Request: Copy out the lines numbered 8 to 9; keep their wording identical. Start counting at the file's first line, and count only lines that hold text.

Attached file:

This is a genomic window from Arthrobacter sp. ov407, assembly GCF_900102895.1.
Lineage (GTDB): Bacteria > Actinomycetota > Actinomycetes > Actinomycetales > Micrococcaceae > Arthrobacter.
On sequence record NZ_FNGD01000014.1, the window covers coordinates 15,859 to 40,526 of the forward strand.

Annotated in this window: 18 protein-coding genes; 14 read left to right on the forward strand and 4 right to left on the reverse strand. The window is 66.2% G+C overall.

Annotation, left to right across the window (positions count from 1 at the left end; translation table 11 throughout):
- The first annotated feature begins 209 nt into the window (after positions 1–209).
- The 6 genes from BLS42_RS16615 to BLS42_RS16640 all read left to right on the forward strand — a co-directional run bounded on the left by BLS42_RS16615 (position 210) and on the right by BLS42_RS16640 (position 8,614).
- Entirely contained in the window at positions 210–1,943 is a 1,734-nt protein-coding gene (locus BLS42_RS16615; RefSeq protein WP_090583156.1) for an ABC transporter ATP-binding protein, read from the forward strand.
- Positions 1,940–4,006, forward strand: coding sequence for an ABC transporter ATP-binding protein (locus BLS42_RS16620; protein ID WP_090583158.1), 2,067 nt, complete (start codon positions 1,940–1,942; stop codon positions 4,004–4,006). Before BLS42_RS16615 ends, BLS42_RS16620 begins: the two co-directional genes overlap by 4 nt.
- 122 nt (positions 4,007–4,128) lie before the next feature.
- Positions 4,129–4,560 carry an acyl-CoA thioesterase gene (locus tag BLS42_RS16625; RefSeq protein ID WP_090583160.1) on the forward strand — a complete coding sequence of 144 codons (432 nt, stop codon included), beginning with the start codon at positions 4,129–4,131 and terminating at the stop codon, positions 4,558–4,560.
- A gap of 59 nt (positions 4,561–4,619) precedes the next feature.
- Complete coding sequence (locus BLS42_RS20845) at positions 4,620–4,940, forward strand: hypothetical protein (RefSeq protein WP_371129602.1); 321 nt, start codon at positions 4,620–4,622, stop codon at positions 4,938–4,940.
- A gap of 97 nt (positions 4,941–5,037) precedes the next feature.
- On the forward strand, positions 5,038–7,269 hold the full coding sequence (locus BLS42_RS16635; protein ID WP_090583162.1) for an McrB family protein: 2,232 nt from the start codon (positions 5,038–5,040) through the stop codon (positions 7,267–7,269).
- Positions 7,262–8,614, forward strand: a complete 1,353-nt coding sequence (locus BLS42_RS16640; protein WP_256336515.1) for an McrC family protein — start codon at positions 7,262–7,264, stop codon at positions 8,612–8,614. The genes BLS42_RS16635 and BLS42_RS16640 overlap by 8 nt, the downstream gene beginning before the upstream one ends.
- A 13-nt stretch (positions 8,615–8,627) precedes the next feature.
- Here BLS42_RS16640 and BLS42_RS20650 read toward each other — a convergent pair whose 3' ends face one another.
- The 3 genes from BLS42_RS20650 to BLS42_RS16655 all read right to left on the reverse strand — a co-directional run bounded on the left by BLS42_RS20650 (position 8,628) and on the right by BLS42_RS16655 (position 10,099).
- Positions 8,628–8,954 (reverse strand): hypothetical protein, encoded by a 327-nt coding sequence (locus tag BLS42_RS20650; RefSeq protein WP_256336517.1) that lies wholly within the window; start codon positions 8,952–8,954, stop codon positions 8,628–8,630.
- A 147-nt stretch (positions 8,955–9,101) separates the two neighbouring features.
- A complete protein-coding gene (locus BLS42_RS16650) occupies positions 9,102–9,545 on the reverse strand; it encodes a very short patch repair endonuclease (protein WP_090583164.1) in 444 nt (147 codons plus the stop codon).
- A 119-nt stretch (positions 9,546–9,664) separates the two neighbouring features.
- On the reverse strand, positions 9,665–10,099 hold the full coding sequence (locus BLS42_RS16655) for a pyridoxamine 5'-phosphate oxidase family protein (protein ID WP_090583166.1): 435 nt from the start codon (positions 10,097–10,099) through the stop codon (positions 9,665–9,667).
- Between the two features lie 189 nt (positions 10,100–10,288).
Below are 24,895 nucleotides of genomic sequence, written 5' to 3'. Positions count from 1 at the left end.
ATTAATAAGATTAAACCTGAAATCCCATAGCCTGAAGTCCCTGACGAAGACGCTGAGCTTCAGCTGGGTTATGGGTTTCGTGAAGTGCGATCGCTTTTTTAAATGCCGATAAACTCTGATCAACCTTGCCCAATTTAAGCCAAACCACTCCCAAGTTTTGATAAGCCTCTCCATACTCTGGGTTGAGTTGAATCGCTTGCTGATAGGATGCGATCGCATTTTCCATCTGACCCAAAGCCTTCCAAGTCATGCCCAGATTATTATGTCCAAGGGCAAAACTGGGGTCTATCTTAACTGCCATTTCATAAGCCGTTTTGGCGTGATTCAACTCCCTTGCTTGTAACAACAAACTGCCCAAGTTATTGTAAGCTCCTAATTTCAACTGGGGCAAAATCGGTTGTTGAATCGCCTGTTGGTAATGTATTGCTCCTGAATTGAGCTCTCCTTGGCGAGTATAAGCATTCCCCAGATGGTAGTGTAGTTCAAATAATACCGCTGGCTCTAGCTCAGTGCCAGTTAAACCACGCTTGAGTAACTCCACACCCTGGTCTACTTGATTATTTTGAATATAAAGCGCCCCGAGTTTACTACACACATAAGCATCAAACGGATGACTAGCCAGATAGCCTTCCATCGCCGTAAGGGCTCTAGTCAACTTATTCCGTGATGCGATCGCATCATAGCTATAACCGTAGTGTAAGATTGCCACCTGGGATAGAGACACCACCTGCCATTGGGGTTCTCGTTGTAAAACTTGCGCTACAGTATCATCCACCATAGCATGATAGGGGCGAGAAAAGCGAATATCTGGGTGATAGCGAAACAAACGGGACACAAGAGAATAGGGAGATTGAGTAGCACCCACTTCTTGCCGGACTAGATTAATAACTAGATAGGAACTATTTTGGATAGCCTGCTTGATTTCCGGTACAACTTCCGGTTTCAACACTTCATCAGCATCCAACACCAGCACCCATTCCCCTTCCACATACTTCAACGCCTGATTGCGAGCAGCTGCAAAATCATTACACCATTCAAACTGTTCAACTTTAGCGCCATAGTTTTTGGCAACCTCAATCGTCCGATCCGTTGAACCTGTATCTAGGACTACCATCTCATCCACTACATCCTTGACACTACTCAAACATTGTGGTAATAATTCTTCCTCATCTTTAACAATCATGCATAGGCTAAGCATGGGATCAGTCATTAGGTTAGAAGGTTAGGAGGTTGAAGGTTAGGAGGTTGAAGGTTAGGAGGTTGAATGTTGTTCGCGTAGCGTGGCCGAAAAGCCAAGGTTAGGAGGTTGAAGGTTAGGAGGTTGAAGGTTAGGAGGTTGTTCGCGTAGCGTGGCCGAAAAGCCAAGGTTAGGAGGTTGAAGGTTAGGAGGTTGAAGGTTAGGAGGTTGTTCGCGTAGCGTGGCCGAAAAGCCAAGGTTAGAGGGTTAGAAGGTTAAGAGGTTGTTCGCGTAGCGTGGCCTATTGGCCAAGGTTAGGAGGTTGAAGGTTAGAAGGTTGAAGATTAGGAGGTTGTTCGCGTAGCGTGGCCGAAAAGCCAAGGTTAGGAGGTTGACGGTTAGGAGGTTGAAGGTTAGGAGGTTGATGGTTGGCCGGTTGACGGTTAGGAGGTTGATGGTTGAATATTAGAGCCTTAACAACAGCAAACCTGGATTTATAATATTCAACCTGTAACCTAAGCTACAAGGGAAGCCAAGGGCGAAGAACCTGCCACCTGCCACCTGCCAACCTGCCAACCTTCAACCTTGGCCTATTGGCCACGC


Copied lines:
- Entirely contained in the window at positions 210–1,943 is a 1,734-nt protein-coding gene (locus BLS42_RS16615; RefSeq protein WP_090583156.1) for an ABC transporter ATP-binding protein, read from the forward strand.
- Positions 1,940–4,006, forward strand: coding sequence for an ABC transporter ATP-binding protein (locus BLS42_RS16620; protein ID WP_090583158.1), 2,067 nt, complete (start codon positions 1,940–1,942; stop codon positions 4,004–4,006). Before BLS42_RS16615 ends, BLS42_RS16620 begins: the two co-directional genes overlap by 4 nt.